Sep 20, 2018
3D printing has become well established across a variety of industries, such as automotive, aerospace, and manufacturing. However, it’s also finding its way into the everyday workflow of other, less obvious applications. Here are four of our favorites.
1. Better product packaging
Creating packaging prototypes is a vital step in the design process for many companies, specifically those in the fast-moving consumer goods industry. Having a prototype that teams can actually see and feel is helpful in identifying potential problems before the design is finalized. However, prototyping can be expensive, especially if there are numerous iterations, so it is often outsourced.
Tove Almgren, Senior Packaging Technologist at Oriflame Cosmetics in Sweden, has successfully incorporated 3D printing into her design process. The company launches around 450 new products per year, 50 of which are brand new components that each requires several iterations before going to tooling.
“Our Ultimaker printer allows us to turn designs around quickly to show all actors involved in the development, giving them the opportunity to provide valuable input that we then use to discard unworkable concepts sooner and get to a final product quickly,” she says.
2. Scientific research
From creating tools that organize laboratory spaces better to functional prototypes that help researchers meet their highly specific needs, 3D printing is exceptionally beneficial when used in scientific research. Through CAD software, researchers can design a model unique to their own projects.
3D printing also expands potential collaboration between study groups. At Cardiff University, researchers are 3D printing devices that move small volumes of fluid, called microfluids. The design is easily shared and recreated in other labs, allowing others to contribute to studying how these fluids move.
“Because these printers are cheap and affordable, it’s a technology that we can share with our collaborators and bring microfluidic technology to other people and researchers who wouldn’t otherwise be using it,” says Oliver Castell, Group Leader at Cardiff University.
3. Fashion design
Stretching the boundary between function and form, fashion takes on new dimensions when incorporating 3D printing. Combining design and art, it offers the chance to express individuality on a scale that has previously been unachievable. When it comes to couture, personalization is key. And because 3D printing allows designs to be quickly created and produced on site, it opens up a new world of customization.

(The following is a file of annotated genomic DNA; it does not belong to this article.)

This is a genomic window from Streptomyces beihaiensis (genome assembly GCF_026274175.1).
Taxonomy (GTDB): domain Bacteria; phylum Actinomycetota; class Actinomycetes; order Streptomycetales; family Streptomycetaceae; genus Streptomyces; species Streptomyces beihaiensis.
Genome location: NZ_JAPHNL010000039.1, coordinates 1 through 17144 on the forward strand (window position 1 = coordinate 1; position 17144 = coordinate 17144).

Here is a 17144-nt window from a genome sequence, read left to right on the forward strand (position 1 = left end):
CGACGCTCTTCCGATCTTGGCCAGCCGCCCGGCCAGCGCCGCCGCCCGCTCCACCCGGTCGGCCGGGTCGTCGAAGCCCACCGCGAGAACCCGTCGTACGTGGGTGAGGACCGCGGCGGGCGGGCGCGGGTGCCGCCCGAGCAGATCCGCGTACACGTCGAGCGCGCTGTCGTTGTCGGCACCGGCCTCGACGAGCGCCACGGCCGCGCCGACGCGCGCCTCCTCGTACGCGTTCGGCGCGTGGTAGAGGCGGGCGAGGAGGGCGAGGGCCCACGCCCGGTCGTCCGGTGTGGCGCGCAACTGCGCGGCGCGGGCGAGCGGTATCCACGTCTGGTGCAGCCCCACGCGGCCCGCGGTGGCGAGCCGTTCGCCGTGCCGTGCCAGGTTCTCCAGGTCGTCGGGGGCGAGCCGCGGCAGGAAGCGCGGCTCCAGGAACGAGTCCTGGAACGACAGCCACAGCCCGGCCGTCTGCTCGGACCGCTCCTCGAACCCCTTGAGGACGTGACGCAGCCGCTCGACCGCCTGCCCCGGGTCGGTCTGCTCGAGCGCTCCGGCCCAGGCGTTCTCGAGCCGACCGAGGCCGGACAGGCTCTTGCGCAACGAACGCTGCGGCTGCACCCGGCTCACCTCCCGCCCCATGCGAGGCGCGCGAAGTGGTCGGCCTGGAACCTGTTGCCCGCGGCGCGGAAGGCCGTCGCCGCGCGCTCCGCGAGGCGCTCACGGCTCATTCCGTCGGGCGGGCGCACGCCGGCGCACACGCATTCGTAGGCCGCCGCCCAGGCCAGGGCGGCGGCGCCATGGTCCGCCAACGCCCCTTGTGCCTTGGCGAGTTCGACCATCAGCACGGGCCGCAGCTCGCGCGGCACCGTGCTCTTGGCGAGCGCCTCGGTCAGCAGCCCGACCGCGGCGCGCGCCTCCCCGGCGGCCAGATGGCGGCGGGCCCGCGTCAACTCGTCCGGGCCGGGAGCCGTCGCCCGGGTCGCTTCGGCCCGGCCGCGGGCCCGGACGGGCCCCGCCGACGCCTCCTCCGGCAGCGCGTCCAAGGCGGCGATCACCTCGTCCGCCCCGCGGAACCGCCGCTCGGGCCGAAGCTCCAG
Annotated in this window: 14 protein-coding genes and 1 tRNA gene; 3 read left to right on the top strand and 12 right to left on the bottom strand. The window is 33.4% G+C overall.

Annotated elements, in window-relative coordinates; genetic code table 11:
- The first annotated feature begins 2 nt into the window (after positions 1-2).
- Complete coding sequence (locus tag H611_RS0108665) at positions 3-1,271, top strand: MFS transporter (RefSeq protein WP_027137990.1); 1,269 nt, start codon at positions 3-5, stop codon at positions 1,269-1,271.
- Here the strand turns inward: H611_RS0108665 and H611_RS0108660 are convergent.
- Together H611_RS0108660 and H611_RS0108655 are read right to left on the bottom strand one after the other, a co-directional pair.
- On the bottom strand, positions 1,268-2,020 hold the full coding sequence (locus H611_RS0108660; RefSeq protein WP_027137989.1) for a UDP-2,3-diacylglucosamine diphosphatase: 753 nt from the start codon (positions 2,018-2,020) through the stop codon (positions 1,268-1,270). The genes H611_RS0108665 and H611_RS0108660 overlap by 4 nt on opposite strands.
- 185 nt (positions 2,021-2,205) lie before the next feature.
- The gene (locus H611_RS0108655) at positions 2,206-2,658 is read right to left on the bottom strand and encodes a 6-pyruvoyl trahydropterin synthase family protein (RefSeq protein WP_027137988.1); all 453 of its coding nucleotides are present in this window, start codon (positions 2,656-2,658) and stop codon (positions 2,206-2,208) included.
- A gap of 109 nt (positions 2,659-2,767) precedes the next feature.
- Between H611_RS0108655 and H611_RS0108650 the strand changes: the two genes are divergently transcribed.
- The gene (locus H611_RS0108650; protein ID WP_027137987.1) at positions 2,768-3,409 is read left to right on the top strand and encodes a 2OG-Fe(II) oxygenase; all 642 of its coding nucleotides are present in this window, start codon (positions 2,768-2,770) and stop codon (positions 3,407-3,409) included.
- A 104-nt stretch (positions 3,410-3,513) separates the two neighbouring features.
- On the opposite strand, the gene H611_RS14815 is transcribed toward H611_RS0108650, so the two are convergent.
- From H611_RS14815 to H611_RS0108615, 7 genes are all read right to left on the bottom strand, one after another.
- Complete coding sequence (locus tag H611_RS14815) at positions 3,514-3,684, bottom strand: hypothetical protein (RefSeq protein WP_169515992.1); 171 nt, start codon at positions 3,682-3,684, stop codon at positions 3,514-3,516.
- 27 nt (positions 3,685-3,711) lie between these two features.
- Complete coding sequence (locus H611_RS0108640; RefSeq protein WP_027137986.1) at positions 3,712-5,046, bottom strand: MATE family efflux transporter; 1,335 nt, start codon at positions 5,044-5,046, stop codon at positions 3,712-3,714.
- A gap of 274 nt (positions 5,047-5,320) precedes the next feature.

With semi-flexible materials, designers can incorporate new textiles and textures into their handiwork. From bags and buttons to complex creations with intricate geometries, the potential applications for 3D printing in fashion are endless.
Jessica Joosse, industrial design master’s student, has been incorporating 3D printing into her work with fastenings and detailed patterns. She believes that 3D printing will help connect fashion better to consumers. “The fourth industrial revolution will enable brands to make more personalized clothing, using new ways of manufacturing – like 3D printing and also body scan data,” she says.
4. Educational tools
One of the key benefits of 3D printing is that it localizes manufacturing and makes designs easily accessible. By sharing the STL files, collaborators can quickly download and print their own models using a 3D printer. In education, this presents the opportunity to create tools that aid learning. For example, printing out a geometric model can help students grasp concepts faster, while 3D printed replicas of historical artifacts get students actively engaged in their learning.
The benefits of 3D printing in education can also be seen in other ways. Fittle is a 3D printed puzzle that helps the blind and visually impaired learn how to read braille. Although learning braille can be empowering, it can also come with a price tag, especially in developing countries where access and resources are limited. This is why Fittle was founded by a group of designers, eye specialists, a toymaker, and independent global communication group Serviceplan. “Feedback has been overwhelming so far," says Christoph Bohlender, Creative Director at Serviceplan Health & Life. "More and more children are learning braille better with Fittle.”
As 3D printing grows and gains more traction as a tool within professional environments, the variety of applications is set to expand. Incorporating additive manufacturing into your business is simple, reliable, and relatively inexpensive when compared to traditional manufacturing methods. And with today’s comprehensive printing ecosystems that combine the hardware, software, and materials, exploring the world of 3D printing has never been easier.